How I Use It
In my classroom, I typically use Instructables to kick off one of my themed units. For instance, when we get ready to do soldering and circuitry, I have my kids search the site for LED creations. Rarely do my students want to do exactly what someone else has done. Instead, the projects that they see become adventures in the "adjacent possible". A student will see how someone created an underglow effect for their bike using LEDs and drinking straws, and they'll decide that they want to do the same thing for their skateboard or tennis racquet. They explore the fundamental nature of ideas being born from other ideas, the concept of remixing existing ideas, and citing sources. My students then document their creation process via blogs, writing reflective instructions along the way.
As a teaching tool, Instructables is a great source for helping show students how they can harness the collaborative nature of the web for learning. There are user submitted instructions on how to create just about anything you could imagine. Some of those instructions are good, and others are not so good. Having both allows students to evaluate the usefulness of different sets of instructions. Additionally, they become critical readers in terms of determining the best way to communicate this kind of information for others to understand. Students can then apply their observations to their own writing.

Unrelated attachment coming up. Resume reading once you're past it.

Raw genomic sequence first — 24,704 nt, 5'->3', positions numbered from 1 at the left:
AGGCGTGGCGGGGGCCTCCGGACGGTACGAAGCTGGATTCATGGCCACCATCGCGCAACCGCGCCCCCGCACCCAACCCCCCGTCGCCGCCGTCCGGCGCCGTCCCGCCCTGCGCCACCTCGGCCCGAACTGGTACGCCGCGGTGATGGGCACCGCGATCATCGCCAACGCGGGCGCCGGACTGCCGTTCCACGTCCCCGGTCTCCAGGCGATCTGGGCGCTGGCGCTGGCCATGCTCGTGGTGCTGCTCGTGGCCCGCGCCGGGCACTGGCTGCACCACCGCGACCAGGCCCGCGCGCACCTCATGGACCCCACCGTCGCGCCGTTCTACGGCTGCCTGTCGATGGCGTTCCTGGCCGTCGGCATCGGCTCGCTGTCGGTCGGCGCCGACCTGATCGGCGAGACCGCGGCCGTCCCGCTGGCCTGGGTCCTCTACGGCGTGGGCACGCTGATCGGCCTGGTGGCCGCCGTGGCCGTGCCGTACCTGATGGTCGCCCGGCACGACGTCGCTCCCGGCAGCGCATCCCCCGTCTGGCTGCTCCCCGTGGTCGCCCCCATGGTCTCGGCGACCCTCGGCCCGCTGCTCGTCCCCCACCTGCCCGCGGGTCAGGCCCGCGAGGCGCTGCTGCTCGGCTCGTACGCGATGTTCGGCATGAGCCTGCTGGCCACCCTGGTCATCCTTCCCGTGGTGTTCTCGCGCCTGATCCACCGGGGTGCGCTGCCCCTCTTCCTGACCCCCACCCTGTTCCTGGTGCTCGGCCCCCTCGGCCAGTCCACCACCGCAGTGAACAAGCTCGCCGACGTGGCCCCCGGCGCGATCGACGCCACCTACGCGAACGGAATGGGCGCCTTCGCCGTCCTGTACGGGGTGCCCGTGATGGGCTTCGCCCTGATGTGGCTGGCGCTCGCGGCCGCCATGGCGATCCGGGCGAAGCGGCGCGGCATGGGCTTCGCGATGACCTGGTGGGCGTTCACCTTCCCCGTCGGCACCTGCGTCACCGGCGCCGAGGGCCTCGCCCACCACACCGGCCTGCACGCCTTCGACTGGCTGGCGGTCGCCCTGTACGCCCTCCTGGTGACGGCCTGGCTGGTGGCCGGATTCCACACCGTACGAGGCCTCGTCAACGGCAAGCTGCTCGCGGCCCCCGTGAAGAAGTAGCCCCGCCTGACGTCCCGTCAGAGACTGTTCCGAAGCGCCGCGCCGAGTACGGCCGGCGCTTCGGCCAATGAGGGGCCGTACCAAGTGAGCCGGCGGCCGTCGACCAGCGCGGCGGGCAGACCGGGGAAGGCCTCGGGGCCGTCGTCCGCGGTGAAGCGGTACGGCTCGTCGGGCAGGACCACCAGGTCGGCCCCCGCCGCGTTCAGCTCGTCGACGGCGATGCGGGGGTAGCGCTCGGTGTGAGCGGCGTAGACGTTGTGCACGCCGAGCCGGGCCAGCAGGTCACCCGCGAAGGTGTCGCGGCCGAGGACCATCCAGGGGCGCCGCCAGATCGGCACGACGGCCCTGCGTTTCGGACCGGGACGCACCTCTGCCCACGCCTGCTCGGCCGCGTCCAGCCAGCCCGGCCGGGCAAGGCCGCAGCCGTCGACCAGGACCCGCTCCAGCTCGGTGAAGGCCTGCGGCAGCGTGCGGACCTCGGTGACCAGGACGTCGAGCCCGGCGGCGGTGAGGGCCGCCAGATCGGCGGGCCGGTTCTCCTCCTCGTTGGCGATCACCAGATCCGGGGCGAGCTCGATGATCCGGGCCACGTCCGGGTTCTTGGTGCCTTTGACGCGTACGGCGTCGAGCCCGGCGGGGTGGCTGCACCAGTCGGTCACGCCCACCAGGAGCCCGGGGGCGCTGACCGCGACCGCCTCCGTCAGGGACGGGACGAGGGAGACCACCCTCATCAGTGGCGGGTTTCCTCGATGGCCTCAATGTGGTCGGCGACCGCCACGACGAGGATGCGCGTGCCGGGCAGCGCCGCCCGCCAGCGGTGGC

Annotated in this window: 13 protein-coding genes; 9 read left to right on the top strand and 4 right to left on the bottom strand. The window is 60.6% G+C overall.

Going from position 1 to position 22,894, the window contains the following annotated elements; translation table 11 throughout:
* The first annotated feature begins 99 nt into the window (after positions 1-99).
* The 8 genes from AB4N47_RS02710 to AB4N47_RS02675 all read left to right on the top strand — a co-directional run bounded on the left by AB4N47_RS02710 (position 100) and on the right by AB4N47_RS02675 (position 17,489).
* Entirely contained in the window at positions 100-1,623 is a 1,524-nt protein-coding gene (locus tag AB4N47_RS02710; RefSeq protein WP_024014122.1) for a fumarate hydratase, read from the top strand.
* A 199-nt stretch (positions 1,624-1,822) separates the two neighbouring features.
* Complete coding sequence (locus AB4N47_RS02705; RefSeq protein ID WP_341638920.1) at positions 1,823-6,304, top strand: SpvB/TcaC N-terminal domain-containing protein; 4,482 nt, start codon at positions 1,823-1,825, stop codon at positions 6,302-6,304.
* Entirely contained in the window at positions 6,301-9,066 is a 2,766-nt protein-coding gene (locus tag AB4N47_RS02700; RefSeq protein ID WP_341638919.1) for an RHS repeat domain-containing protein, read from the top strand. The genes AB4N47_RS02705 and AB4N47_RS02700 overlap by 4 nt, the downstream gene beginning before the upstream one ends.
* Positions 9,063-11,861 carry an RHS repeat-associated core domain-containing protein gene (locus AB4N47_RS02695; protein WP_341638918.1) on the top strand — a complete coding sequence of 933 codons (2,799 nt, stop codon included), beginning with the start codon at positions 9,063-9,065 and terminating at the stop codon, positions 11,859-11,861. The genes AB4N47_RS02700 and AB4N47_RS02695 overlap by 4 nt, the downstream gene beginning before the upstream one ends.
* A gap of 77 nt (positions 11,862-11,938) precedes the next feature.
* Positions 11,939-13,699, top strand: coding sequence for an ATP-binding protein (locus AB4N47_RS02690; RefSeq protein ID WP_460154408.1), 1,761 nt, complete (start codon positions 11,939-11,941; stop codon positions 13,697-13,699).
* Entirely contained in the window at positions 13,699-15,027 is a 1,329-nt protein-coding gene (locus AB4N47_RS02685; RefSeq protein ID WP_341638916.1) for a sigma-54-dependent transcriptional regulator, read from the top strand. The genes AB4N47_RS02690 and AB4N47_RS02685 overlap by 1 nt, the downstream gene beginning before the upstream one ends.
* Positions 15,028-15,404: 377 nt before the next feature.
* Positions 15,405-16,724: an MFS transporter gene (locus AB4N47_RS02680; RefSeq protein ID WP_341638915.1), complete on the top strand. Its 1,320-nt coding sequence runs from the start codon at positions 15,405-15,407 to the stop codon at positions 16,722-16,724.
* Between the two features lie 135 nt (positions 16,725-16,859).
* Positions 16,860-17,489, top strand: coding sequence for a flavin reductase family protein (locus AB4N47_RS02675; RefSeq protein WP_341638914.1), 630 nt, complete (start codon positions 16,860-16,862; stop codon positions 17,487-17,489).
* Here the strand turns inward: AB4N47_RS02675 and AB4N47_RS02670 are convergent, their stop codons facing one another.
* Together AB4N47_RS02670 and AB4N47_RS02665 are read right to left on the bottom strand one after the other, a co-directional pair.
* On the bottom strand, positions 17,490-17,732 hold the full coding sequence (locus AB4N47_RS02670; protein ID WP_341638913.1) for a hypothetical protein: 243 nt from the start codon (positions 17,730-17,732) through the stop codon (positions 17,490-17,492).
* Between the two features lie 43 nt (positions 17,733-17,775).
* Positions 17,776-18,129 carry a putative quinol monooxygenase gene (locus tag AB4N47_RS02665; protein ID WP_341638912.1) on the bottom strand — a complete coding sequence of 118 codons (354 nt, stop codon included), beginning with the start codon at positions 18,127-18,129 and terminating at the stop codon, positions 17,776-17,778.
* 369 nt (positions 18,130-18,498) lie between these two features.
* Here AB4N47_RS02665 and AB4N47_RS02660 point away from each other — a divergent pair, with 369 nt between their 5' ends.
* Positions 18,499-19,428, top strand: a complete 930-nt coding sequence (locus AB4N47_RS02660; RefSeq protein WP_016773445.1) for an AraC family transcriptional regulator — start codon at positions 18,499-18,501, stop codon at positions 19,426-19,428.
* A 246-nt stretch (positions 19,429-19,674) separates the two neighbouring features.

Don't expect to go to Instructables and find lesson plans waiting for you on STEAM projects - Steampunk maybe, but not the STEAM of our educator-lingo. It's not that kind of teacher resource site. But if you run a genius hour program in your classroom, or a makered program in your school, this site will be invaluable to you since you can't possibly know how to create everything that your students will dream up. And if your students aren't sure what they want to dream up, you won't find a better site for student inspiration!